Toshiba Unveils New Robot To Help Clear Up Fukushima Radiation

The Japan Times/YouTube

Five years down the line, after the Fukushima nuclear power plant meltdown, and the halls of reactor 3’s building are still racked with radiation. Although clean-up efforts have already helped to contain some radioactive material, the plant’s manager still estimates there’s another 30 to 40 years before a full decommissioning. So, to help with the long process of making the plant safe, Toshiba has announced its latest robot to remove reactor 3’s nuclear fuel rods, The Japan Times reports.

The robot consists of two arms and a “fuel grapple tool” that is capable of gripping fuel rods and snipping up debris. It will also be equipped with numerous live feed cameras, so it can be operated by remote control from a safe distance. The Japan Times also released a video, below, showing off the new nuclear bin man. Its job is to delve into the damaged cooling pools to reach and dispose of the 566 used nuclear fuel rods.

 

 

Removal of the nuclear fuel rods is one of the most menacing and important parts of the clean up. Even after these radioactive rods are “spent” and placed into a cooling pool, they can remain dangerously radioactive for thousands of years – especially if they’re not properly disposed of.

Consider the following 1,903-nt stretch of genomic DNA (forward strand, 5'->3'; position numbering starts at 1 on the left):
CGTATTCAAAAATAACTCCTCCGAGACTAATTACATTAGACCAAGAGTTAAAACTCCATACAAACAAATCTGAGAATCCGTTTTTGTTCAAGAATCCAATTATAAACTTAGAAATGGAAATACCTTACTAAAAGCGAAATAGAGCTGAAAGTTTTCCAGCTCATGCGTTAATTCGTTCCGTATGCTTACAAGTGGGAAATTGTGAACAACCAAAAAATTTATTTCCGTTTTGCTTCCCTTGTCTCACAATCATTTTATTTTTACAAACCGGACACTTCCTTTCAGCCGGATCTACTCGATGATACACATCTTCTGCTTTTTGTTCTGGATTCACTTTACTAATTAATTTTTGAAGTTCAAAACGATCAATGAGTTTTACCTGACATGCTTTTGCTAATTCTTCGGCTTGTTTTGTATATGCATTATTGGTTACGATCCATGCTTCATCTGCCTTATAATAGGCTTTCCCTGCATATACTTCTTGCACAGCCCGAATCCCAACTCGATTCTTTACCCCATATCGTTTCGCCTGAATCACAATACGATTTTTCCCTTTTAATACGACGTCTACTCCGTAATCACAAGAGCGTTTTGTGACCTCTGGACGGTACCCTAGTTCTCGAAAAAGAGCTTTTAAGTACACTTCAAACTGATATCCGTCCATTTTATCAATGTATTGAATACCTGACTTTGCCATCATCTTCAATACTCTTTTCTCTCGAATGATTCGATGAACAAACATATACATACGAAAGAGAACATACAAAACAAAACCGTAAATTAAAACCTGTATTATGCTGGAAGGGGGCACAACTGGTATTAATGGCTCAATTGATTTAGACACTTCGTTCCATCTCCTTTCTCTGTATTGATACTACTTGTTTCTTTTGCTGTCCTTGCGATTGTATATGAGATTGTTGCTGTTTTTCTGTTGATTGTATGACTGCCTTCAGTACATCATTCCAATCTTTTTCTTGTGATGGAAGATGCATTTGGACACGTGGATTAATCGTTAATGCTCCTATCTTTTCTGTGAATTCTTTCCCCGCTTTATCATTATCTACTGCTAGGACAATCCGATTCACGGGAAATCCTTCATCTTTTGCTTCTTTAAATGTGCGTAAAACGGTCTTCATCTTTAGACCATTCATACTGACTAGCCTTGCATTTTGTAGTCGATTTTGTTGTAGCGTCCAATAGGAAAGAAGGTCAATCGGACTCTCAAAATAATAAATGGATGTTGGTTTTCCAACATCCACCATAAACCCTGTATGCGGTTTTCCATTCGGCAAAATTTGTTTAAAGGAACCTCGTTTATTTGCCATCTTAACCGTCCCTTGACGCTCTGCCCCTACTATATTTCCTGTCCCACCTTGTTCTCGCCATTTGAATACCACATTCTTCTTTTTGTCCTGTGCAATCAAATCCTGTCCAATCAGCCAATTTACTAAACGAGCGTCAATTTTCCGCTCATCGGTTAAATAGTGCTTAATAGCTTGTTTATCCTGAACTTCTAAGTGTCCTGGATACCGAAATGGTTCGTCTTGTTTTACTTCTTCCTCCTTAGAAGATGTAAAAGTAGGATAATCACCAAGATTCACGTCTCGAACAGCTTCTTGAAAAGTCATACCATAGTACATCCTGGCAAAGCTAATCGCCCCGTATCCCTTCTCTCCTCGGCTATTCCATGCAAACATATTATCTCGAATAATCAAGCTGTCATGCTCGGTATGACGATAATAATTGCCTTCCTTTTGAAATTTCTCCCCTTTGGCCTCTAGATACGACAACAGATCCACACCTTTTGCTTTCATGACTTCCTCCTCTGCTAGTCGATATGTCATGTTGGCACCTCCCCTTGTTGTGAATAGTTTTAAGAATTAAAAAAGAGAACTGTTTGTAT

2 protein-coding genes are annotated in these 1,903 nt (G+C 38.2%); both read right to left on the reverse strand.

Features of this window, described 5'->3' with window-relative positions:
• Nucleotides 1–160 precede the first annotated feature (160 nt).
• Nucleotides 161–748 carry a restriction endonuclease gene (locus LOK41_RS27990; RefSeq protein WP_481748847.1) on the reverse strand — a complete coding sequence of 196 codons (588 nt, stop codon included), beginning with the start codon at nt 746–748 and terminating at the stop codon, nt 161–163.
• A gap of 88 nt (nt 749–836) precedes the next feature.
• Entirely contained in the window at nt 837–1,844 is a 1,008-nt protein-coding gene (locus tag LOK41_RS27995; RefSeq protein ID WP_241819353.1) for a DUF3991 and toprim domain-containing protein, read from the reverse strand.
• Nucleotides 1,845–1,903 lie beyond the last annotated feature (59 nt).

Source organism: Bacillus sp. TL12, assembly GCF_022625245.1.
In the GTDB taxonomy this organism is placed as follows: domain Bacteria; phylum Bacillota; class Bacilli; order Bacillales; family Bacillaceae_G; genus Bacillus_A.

In 2014, the plant managed to dispose of 1,535 spent fuel rod assemblies from the cooling pool from reactor 4. However, this was a comparatively easy job, as the safer radiation levels present in the building meant technicians could stand by the pool to oversee the operation.

Toshiba, the manufacturer of many household gadgets and electronics, also manufactured two of the reactors at Fukushima. This isn’t the first piece of kit Toshiba has designed to help the radioactive sweep up, either. In 2014, it created a four-legged inspection bot to help survey the plant’s off-reach areas. In a statement, Toshiba said it will continue to develop technology that will help towards decommissioning the plant.

It's hoped the robot will get to work by 2017. After that, the plant plans to cover the pools in an attempt to contain the radiation.

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